• SolarWinds β€” the company whose technology Russian nation-state hackers exploited to hack hundreds of companies and several federal agencies β€” noted in its comments that when it faced its incident in late 2020, there was "no clear touchpoint" to report to the U.S. government.
  • A lack of a central reporting tool "led to inefficiency in information-sharing," the company added.

2. Be transparent about the program's purpose and how reported information will be used.

  • Several groups β€” including a group of commenters led by the Cyber Threat Alliance β€” are urging CISA to make it clear that filing an incident report won't prompt a federal investigation.
  • BlackBerry requested that CISA clarify that "third parties have no legal duty to report a cyber incident independent of a covered entity they may be working with." This would include cyber incident firms called in to help a company recover from an attack.

3. Harmonize the reporting requirements across the entire federal government.

  • CISA's new program will compete with existing reporting protocols at the Department of Energy, the FBI and other agencies.
  • While the Office of the National Cyber Director is working to harmonize these efforts, many groups are worried about having to meet staggering deadlines and compile multiple reports while responding to a significant incident.

What's next: CISA Director Jen Easterly has estimated it will take the agency up to two years to develop the reporting program.

3. Google's $392M privacy payout

Illustration of the google logo as a stained glass window

Illustration: Sarah Grillo/Axios

Google will pay $392 million to 40 states to settle an investigation by state attorneys general into whether the company misled users about location tracking, Axios' Ashley Gold reports.

Flashback: The states' investigation into Google and location tracking kicked off in 2018 after an Associated Press story reported on Google recording user movement even when users had certain settings turned off.

Why it matters: For Google, the agreement marks another pricy privacy settlement with the states, which have taken the lead in U.S. privacy enforcement in the absence of a national online consumer privacy law.

  • Google just agreed to pay $85 million to settle a privacy lawsuit brought on by Arizona, and is fighting several others.

Details: The AGs write in the settlement that Google violated state consumer protection laws by not being clear about its policies, including the "Web & App Activity" setting, which is turned on by default.

In addition to the monetary settlement, starting in 2023, Google agreed to:

  • Show more information to users when a location-related account setting is turned on or off.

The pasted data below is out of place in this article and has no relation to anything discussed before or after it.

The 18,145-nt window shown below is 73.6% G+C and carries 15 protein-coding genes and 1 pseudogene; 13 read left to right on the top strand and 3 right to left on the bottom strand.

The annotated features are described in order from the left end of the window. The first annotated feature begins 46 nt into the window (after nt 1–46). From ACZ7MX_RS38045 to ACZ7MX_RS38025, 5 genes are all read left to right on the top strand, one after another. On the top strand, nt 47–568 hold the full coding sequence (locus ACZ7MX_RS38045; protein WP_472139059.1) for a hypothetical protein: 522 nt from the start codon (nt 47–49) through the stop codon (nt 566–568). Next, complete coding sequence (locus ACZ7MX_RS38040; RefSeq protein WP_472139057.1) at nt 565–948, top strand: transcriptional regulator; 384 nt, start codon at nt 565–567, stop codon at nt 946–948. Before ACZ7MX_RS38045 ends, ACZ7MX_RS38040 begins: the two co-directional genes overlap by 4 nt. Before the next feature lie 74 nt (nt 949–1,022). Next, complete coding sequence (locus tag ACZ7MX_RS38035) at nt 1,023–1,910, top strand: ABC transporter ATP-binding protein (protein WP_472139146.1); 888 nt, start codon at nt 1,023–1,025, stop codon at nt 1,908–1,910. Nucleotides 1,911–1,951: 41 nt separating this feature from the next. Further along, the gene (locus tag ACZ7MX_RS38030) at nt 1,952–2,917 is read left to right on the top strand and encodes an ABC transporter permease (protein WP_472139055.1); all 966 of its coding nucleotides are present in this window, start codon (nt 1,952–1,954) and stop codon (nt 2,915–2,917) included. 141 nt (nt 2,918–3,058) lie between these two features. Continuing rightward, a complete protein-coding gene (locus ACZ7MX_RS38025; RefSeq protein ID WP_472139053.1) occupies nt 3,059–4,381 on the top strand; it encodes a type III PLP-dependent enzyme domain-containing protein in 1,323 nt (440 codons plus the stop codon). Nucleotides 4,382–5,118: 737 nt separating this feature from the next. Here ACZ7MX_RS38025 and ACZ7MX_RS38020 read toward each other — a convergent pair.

• Make information about location tracking more visible.
  • And give users "detailed information about the types of location data Google collects."

The settlement also limits Google's use of certain types of location information.

Go deeper

4. Catch up quick

@ D.C.

πŸ“‘ New documents detail how close the FBI came to using Israeli spyware maker NSO Group's tools in its criminal investigations. (New York Times)

πŸ—³ A look at how Arizona's Maricopa County has fended off a swarm of election disinformation this year. (Associated Press)

πŸͺ– The Pentagon hasn't fully implemented its process for managing cyber incidents, a government watchdog warned. (Government Accountability Office)

@ Industry

🐦 Twitter struggled to keep its text-based two-factor authentication system up and running this week, leaving several users locked out of their accounts for hours. (Wired)

πŸ’» A Russian tech company disguised itself as American and was able to get its code into apps used by the U.S. Army, the Centers for Disease Control and Prevention, and other vendors. (Reuters)

@ Hackers and hacks

πŸ‡¨πŸ‡³ Researchers at Broadcom's Symantec team have uncovered a suspected Chinese nation-state hacking group targeting government agencies, defense organizations and a certificate authority in several Asian countries. (BleepingComputer)

πŸ”Ž Crypto investigators are already trying to track down the billions in funds stolen from FTX's crypto exchange over the weekend. (Wired)

5. 1 fun thing

Screenshot of tweet

Screenshot: @lzxdc/Twitter

#ShareTheMicInCyber, an organization aimed at uplifting underrepresented communities in cyber, has teamed up with D.C. think tank New America for a new fellowship program focused on studying the intersection of these communities with cybersecurity.

  • The organizations announced their fellows on Monday, and their research focuses include the costs of cyberattacks on Black communities, the spyware industry's impact on civil society and much more. It's all so cool!

β˜€οΈ See y'all on Friday!

Thanks to Peter Allen Clark for editing and Khalid Adad for copy editing this newsletter.